Ruby Sparks (R) (104 min.) — Authors are instructed to write what they know. Calvin Weir-Fields (Paul Dano) already did that and became a literary phenomenon; a new Salinger, some say. Now Calvin is writing what he has never known, a sexy, supportive woman, perfect in every way. Ruby Sparks is only pages in his vintage typewriter, until she incredibly comes alive.
Ruby is played by Zoe Kazan, an unconventional beauty who cleverly wrote this character for herself, handing it over to the Little Miss Sunshine directing team of Jonathan Dayton and Valerie Faris. They are aware of every move that could make Ruby Sparks a traditional rom-com fantasy and nimbly avoid most of them, resulting in the freshest twist on the genre since (500) Days of Summer.
Typically Calvin would be the only person able to see Ruby, talking to and kissing thin air and the movie would be spent proving he's not crazy. Kazan flips the script, making her real and delightful to everyone, so Calvin appears crazy when he has second thoughts about loving her. Romantic comedies usually hinge on one partner trying to change the other, but rarely does it happen by tapping typewriter keys.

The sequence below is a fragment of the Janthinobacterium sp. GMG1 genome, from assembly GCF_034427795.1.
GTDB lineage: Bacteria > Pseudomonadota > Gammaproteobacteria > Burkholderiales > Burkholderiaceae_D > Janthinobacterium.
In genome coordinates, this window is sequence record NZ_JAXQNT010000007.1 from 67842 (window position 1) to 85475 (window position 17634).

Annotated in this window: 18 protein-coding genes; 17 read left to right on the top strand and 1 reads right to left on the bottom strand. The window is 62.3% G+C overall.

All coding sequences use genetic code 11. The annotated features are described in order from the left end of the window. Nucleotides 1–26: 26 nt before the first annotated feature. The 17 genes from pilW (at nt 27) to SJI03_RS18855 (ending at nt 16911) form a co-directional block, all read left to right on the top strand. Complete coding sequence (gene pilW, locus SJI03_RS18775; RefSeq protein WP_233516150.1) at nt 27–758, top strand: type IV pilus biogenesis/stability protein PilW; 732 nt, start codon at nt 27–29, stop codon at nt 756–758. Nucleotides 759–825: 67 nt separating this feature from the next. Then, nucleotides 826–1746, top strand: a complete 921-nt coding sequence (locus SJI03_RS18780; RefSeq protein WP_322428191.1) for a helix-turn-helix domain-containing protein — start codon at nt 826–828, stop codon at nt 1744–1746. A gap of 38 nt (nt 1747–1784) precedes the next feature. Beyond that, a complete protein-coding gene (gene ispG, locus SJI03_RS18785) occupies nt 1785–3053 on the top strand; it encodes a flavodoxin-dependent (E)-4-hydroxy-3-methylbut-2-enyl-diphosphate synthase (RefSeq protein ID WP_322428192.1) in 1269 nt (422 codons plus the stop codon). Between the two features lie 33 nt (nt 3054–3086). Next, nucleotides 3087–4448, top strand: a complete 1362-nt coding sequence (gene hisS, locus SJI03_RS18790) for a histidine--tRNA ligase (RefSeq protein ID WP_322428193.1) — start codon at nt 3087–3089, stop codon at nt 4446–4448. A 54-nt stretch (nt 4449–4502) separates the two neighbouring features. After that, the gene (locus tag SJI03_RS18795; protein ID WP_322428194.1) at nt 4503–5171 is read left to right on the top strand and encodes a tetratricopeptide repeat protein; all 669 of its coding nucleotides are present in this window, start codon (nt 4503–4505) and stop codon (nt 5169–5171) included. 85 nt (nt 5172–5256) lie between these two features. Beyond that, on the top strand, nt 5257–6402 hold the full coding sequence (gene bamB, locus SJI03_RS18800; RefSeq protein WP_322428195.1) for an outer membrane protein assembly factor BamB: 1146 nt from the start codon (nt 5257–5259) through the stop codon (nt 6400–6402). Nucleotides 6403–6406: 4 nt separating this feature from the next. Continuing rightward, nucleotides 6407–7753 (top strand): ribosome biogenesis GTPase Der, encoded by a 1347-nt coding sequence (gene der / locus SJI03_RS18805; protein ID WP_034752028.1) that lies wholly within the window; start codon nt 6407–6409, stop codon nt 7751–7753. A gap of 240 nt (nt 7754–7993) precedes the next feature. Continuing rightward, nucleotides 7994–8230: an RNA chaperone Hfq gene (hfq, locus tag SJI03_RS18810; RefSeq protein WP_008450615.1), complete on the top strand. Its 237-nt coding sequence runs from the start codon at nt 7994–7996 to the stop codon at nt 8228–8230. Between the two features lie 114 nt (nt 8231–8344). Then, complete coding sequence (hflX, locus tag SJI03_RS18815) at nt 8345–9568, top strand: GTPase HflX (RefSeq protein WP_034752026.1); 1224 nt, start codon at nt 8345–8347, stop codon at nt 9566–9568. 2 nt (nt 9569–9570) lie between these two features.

Faris and Dayton approach this supernatural material with only a scrap of whimsy, and the affectionately drollness that made Little Miss Sunshine an odd delight. Even the moments when Calvin rewrites Ruby's behavior are handled naturally, as if truly possible. There is a careful-what-you-wish-for moral to the fantasy that gets a bit tiresome as Kazan writes Ruby and Calvin's dilemma into a corner.
There's always the hipster chemistry between Kazan and Dano to enjoy, an extension of their off-screen partnership. You get the feeling they've gone through the issues Calvin is writing for himself and Ruby; the first rush of love, and the doubts, clinging and mistrust that may follow. Dano plays Calvin with a perpetual look of panicked surprise, as if someone is always slapping the back of his head. Kazan is appealing in a Zooey Deschanel way yet willing to make Ruby less than adorable sometimes.
Ruby Sparks isn't a bubbly, brainless rom-com. It's a movie that percolates slowly, establishing why Calvin needs Ruby in his life and eventually why he can't stay with her. Fantasy, yes, but not far removed from love stories in real life. If the movie doesn't tell anything we don't already know, it's told with intelligent charm. B+ (Veterans 24 and Citrus Park 20 in Tampa, Woodlands 20 in Oldsmar, BayWalk 20 in St. Petersburg)
Steve Persall, Times movie critic